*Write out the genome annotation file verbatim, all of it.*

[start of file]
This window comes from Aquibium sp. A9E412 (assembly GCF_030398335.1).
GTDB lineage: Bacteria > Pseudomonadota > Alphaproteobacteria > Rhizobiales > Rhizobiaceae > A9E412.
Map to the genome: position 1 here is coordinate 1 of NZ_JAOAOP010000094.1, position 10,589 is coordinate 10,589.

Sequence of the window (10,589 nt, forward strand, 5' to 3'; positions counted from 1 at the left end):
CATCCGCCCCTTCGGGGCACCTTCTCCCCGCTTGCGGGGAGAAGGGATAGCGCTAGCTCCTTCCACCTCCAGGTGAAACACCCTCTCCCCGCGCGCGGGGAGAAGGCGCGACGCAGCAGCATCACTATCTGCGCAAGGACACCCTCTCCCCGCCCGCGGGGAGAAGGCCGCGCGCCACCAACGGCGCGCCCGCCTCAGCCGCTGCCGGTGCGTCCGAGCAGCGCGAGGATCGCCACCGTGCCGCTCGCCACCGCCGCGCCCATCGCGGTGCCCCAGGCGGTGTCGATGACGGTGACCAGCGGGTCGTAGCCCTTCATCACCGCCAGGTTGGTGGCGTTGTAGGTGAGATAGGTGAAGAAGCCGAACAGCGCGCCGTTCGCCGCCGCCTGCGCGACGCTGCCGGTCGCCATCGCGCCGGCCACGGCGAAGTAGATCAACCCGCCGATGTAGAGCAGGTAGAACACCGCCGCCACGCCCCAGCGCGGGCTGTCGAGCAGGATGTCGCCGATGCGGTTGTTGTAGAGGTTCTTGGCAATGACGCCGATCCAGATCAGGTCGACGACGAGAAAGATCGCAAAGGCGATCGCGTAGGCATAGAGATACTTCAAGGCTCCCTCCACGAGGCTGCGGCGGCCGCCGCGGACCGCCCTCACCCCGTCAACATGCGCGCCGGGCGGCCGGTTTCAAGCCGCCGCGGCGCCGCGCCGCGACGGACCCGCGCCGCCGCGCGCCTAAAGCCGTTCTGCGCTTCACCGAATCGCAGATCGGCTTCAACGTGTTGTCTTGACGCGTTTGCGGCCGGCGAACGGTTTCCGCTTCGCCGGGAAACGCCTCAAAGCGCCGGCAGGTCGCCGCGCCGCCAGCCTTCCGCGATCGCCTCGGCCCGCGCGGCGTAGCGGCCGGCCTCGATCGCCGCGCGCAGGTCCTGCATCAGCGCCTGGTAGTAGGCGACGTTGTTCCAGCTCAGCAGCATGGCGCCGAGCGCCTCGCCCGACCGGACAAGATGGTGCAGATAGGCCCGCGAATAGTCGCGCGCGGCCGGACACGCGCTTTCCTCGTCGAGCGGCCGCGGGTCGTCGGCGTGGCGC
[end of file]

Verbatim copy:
This window comes from Aquibium sp. A9E412 (assembly GCF_030398335.1).
GTDB lineage: Bacteria > Pseudomonadota > Alphaproteobacteria > Rhizobiales > Rhizobiaceae > A9E412.
Map to the genome: position 1 here is coordinate 1 of NZ_JAOAOP010000094.1, position 10,589 is coordinate 10,589.

Sequence of the window (10,589 nt, forward strand, 5' to 3'; positions counted from 1 at the left end):
CATCCGCCCCTTCGGGGCACCTTCTCCCCGCTTGCGGGGAGAAGGGATAGCGCTAGCTCCTTCCACCTCCAGGTGAAACACCCTCTCCCCGCGCGCGGGGAGAAGGCGCGACGCAGCAGCATCACTATCTGCGCAAGGACACCCTCTCCCCGCCCGCGGGGAGAAGGCCGCGCGCCACCAACGGCGCGCCCGCCTCAGCCGCTGCCGGTGCGTCCGAGCAGCGCGAGGATCGCCACCGTGCCGCTCGCCACCGCCGCGCCCATCGCGGTGCCCCAGGCGGTGTCGATGACGGTGACCAGCGGGTCGTAGCCCTTCATCACCGCCAGGTTGGTGGCGTTGTAGGTGAGATAGGTGAAGAAGCCGAACAGCGCGCCGTTCGCCGCCGCCTGCGCGACGCTGCCGGTCGCCATCGCGCCGGCCACGGCGAAGTAGATCAACCCGCCGATGTAGAGCAGGTAGAACACCGCCGCCACGCCCCAGCGCGGGCTGTCGAGCAGGATGTCGCCGATGCGGTTGTTGTAGAGGTTCTTGGCAATGACGCCGATCCAGATCAGGTCGACGACGAGAAAGATCGCAAAGGCGATCGCGTAGGCATAGAGATACTTCAAGGCTCCCTCCACGAGGCTGCGGCGGCCGCCGCGGACCGCCCTCACCCCGTCAACATGCGCGCCGGGCGGCCGGTTTCAAGCCGCCGCGGCGCCGCGCCGCGACGGACCCGCGCCGCCGCGCGCCTAAAGCCGTTCTGCGCTTCACCGAATCGCAGATCGGCTTCAACGTGTTGTCTTGACGCGTTTGCGGCCGGCGAACGGTTTCCGCTTCGCCGGGAAACGCCTCAAAGCGCCGGCAGGTCGCCGCGCCGCCAGCCTTCCGCGATCGCCTCGGCCCGCGCGGCGTAGCGGCCGGCCTCGATCGCCGCGCGCAGGTCCTGCATCAGCGCCTGGTAGTAGGCGACGTTGTTCCAGCTCAGCAGCATGGCGCCGAGCGCCTCGCCCGACCGGACAAGATGGTGCAGATAGGCCCGCGAATAGTCGCGCGCGGCCGGACACGCGCTTTCCTCGTCGAGCGGCCGCGGGTCGTCGGCGTGGCGC